Absent some new realignment, we face an unsettled terrain with no broadly legitimate hegemonic ruling bloc—nor any clear and credible counterhegemonic challenger. In this situation, the most likely near-term scenario is a series of pendulum swings, with governments oscillating back and forth between the frankly neoliberal (progressive or regressive, diversity-friendly or exclusionary, liberal-democratic or proto-fascist) and the professedly anti-neoliberal (left- or right-populist or social-democratic or communitarian), the precise mix to be determined in every case by national specificities.

Such political oscillations mark the present as an interregnum: a time when, in the words of Antonio Gramsci, „the old is dying and the new cannot be born.“ The duration of this interregnum is anyone’s guess, as is the likelihood of its devolution into full-bore authoritarianism, major war, or catastrophic meltdown—as opposed to „mere“ slow unraveling. One way or another, the system’s impasses will continue to grind away at our ways of life, until such time as a credible counterhegemonic bloc can be assembled. Until then, we will live (and die) amid the vast array of „morbid symptoms“ that mark the death throes of financialized capitalism, and the general crisis it has wrought.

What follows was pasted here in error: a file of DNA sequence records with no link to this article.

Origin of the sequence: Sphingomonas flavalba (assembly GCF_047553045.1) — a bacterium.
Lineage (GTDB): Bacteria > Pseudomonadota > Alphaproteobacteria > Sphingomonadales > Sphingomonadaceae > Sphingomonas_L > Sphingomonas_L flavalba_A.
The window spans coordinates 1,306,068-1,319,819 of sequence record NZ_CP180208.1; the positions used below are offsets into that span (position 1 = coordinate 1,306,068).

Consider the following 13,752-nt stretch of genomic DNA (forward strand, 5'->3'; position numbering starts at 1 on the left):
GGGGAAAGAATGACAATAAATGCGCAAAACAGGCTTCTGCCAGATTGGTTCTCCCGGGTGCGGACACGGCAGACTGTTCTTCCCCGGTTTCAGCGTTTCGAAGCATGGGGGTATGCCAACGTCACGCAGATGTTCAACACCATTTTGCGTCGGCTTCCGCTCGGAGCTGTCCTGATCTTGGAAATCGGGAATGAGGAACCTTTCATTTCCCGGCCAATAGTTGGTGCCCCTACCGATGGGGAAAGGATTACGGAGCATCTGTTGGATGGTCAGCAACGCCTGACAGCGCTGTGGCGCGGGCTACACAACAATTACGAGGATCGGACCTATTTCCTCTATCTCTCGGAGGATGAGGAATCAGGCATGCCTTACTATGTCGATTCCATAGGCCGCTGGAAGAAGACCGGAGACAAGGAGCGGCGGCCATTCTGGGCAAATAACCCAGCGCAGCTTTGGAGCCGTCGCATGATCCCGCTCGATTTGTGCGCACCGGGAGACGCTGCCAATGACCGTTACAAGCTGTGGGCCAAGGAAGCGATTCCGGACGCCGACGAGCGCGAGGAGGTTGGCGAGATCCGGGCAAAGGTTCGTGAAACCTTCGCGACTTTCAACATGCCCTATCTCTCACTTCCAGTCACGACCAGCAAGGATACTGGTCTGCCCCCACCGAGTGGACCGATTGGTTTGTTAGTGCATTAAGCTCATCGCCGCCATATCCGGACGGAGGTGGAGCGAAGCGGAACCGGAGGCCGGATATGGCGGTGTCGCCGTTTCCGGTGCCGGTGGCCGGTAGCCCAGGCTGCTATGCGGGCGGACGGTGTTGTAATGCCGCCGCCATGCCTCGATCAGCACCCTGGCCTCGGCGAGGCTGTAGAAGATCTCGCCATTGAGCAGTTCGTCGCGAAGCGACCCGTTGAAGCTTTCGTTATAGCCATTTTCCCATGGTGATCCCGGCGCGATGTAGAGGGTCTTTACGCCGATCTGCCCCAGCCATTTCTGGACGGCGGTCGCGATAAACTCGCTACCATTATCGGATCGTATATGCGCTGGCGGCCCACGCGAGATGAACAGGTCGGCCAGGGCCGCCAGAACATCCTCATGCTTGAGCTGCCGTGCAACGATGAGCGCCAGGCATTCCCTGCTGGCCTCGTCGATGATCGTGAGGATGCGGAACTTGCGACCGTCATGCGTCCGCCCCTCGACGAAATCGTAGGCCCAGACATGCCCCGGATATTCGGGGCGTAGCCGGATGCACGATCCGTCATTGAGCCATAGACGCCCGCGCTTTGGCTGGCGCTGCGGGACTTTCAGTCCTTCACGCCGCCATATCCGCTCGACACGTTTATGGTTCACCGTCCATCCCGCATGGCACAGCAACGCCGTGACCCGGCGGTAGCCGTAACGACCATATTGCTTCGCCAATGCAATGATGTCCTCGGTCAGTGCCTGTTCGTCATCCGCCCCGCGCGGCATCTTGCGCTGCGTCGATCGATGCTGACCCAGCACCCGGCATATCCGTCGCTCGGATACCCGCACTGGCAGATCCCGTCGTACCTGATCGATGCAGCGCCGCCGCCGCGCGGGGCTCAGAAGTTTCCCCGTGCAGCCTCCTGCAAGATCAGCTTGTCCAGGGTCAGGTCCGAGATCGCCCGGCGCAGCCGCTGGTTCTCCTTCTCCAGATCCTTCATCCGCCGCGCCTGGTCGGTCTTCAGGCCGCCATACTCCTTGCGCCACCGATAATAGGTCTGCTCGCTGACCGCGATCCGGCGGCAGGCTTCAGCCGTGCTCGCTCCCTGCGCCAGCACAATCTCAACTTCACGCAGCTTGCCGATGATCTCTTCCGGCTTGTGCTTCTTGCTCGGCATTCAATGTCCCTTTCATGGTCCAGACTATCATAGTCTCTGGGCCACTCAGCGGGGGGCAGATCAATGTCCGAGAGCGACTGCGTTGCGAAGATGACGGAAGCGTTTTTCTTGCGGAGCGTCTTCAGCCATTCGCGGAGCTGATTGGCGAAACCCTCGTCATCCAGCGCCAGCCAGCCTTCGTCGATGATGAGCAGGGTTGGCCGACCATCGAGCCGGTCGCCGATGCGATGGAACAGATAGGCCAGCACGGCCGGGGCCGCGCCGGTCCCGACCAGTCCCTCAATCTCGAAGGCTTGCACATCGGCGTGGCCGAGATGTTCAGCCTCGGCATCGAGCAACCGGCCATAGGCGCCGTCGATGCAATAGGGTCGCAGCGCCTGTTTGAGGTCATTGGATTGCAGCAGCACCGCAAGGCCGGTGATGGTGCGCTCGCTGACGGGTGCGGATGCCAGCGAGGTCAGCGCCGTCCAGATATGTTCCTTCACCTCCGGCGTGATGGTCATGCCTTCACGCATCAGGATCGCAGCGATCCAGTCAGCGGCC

Whatever happens, this much is clear: crises like this one do not come along every day.

—Nancy Fraser, Cannibal Capitalism, (London: Verso, 2022), 136-137.

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